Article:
Use this URL to cite or link to this record in EThOS: http://ethos.bl.uk/OrderDetails.do?uin=uk.bl.ethos.637963
Title: Developments of the cytochalasia-b micronucleus/kinetochore assay with Chinese hamster fibroblast cells in vitro
Author: Lynch, A. M.
Awarding Body: University College of Swansea
Current Institution: Swansea University
Date of Award: 1991
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Abstract:
The principal aim of the research described in this thesis was to develop and validate an in vitro micronucleus assay in low passage Chinese hamster Luc2 cells capable of detecting numerical and structural chromosome changes. Chromosome loss was inferred by indirect visualisation of human CREST antikinetochore antibodies bound to centromeres in chemically-induced micronuclei of cytochalasin-B arrested binucleate cells. Ten core chemicals were selcted due to their known or suspected effects on components of the cell division apparatus. These chemicals were colchicine, vinblastine, pyrimethamine, diazepam, chloral hydrate, thiabendazole, hydroquinone, econazole nitrate, thimerosal and cadmium chloride. In addition, 5-Azacytidine was selected to determine if disruption of the centremere would inhibit kinetochore visualisation. Three food additives were also selected for study in the micronucleus kinetochore assay to detect indirect acting mutagens with the use of an external metabolic activation system. Six of the core chemicals induced micronuclei in Chinese hamster Luc2 cells. All six chemicals increased levels of micronuclei which were positive for kinetochore antibody labelling and hence chromosome loss. Similar results were also seen with 5-Azacytidine. The results of these studies show that the cytochalasin-B Mn/k assay is a cost effective, simple and rapid alternative to classical cytogenetic assays for the detection of chemically induced aneuploidy. Future work requires the development of a permanent staining technique to visualise kinetochores and greater standardisation between assay protocols published in the literature. These problems need to be resolved before the assay is accepted by regulatory bodies for routine testing of environmental chemicals.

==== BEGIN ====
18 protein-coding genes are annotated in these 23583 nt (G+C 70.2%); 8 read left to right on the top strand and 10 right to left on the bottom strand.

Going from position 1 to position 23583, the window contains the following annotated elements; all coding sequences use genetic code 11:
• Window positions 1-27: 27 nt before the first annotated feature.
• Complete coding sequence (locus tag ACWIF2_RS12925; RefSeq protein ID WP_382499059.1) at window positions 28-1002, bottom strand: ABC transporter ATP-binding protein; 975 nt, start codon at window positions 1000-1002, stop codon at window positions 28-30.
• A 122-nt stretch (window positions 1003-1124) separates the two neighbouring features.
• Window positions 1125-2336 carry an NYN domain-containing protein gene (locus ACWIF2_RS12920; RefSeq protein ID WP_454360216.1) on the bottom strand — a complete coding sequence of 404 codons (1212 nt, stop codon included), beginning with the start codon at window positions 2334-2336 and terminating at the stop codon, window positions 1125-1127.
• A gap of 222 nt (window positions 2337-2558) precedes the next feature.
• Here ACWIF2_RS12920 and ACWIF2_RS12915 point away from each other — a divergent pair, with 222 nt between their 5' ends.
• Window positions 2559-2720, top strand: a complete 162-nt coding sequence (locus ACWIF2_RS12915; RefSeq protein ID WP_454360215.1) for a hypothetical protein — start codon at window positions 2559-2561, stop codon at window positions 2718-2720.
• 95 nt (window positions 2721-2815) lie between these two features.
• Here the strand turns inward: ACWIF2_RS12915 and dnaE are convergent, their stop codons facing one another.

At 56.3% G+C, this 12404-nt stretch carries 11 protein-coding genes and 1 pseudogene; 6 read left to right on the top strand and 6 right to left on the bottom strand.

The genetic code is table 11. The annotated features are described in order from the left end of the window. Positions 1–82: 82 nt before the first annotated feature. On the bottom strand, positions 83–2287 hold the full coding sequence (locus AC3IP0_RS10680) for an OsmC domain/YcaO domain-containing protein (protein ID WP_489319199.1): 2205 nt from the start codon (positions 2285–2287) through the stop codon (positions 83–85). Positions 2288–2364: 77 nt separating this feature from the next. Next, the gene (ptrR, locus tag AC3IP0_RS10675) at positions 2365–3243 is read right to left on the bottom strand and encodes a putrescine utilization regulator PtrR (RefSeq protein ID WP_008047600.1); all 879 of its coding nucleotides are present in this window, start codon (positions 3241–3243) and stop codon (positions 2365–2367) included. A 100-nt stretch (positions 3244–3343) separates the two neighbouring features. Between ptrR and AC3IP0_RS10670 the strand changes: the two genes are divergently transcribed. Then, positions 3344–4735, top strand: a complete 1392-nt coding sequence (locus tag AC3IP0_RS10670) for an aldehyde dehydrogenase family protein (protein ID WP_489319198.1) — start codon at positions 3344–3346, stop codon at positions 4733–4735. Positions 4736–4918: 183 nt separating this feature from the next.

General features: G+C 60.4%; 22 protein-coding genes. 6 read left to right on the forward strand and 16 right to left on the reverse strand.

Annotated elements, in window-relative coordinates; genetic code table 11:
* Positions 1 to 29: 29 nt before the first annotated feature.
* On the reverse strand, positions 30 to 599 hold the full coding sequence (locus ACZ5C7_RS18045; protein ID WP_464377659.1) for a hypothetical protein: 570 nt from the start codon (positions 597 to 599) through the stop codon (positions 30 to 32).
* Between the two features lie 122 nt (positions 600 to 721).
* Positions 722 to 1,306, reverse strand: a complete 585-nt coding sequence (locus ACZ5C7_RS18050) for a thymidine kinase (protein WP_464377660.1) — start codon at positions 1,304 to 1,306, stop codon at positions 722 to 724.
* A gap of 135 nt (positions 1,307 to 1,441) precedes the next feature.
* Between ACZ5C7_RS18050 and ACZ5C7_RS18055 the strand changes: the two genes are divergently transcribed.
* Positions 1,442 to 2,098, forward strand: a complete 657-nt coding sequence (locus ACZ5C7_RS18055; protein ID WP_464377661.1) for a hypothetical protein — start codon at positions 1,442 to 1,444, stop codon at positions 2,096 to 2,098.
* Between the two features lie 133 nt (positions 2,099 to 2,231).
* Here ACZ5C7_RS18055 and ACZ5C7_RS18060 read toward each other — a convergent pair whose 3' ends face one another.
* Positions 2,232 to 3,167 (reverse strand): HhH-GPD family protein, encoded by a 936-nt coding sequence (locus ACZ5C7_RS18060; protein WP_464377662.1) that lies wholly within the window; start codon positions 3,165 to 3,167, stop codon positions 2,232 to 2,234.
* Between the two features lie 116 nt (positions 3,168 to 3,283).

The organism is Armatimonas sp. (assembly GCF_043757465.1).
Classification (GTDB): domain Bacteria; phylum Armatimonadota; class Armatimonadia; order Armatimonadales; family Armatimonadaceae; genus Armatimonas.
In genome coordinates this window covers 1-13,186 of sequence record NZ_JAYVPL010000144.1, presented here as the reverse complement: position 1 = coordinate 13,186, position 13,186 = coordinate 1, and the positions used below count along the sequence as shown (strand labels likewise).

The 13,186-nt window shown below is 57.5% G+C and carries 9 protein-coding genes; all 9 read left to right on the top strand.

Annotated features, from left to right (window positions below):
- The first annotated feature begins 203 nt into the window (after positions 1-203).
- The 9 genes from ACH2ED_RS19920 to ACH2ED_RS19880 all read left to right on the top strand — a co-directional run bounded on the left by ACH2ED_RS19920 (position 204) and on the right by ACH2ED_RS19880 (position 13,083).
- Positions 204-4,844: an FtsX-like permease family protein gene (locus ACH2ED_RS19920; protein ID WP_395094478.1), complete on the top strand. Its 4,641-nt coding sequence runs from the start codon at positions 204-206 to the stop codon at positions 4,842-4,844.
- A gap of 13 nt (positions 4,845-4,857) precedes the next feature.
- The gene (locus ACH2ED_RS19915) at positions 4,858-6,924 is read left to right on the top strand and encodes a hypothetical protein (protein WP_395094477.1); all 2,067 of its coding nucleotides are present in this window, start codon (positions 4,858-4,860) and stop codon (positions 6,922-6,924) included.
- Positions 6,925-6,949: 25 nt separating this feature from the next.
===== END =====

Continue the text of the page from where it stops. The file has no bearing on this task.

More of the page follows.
Supervisor: Not available Sponsor: Not available
Qualification Name: Thesis (Ph.D.) Qualification Level: Doctoral
EThOS ID: uk.bl.ethos.637963  DOI: Not available
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